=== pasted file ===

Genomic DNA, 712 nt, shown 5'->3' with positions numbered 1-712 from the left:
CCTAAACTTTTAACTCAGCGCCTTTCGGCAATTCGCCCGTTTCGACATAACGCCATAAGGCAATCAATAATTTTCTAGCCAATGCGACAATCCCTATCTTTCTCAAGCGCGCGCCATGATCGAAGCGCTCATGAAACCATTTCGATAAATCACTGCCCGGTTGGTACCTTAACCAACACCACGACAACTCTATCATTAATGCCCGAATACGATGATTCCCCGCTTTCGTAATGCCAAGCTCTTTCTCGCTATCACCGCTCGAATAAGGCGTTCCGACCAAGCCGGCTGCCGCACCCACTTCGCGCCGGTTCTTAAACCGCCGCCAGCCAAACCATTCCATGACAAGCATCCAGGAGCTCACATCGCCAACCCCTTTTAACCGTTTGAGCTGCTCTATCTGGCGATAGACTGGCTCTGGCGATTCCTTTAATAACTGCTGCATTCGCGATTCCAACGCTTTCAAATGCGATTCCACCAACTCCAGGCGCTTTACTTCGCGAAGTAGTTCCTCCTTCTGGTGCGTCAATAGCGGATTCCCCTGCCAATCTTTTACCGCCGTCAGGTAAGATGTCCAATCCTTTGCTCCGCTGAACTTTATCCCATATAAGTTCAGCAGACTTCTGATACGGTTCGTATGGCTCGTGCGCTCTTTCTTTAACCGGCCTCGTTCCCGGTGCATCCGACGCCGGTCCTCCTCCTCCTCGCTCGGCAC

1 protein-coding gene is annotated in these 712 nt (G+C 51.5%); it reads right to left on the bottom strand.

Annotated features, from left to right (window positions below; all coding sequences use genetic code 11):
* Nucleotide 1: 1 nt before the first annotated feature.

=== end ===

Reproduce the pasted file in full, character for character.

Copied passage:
Genomic DNA, 712 nt, shown 5'->3' with positions numbered 1-712 from the left:
CCTAAACTTTTAACTCAGCGCCTTTCGGCAATTCGCCCGTTTCGACATAACGCCATAAGGCAATCAATAATTTTCTAGCCAATGCGACAATCCCTATCTTTCTCAAGCGCGCGCCATGATCGAAGCGCTCATGAAACCATTTCGATAAATCACTGCCCGGTTGGTACCTTAACCAACACCACGACAACTCTATCATTAATGCCCGAATACGATGATTCCCCGCTTTCGTAATGCCAAGCTCTTTCTCGCTATCACCGCTCGAATAAGGCGTTCCGACCAAGCCGGCTGCCGCACCCACTTCGCGCCGGTTCTTAAACCGCCGCCAGCCAAACCATTCCATGACAAGCATCCAGGAGCTCACATCGCCAACCCCTTTTAACCGTTTGAGCTGCTCTATCTGGCGATAGACTGGCTCTGGCGATTCCTTTAATAACTGCTGCATTCGCGATTCCAACGCTTTCAAATGCGATTCCACCAACTCCAGGCGCTTTACTTCGCGAAGTAGTTCCTCCTTCTGGTGCGTCAATAGCGGATTCCCCTGCCAATCTTTTACCGCCGTCAGGTAAGATGTCCAATCCTTTGCTCCGCTGAACTTTATCCCATATAAGTTCAGCAGACTTCTGATACGGTTCGTATGGCTCGTGCGCTCTTTCTTTAACCGGCCTCGTTCCCGGTGCATCCGACGCCGGTCCTCCTCCTCCTCGCTCGGCAC

1 protein-coding gene is annotated in these 712 nt (G+C 51.5%); it reads right to left on the bottom strand.

Annotated features, from left to right (window positions below; all coding sequences use genetic code 11):
* Nucleotide 1: 1 nt before the first annotated feature.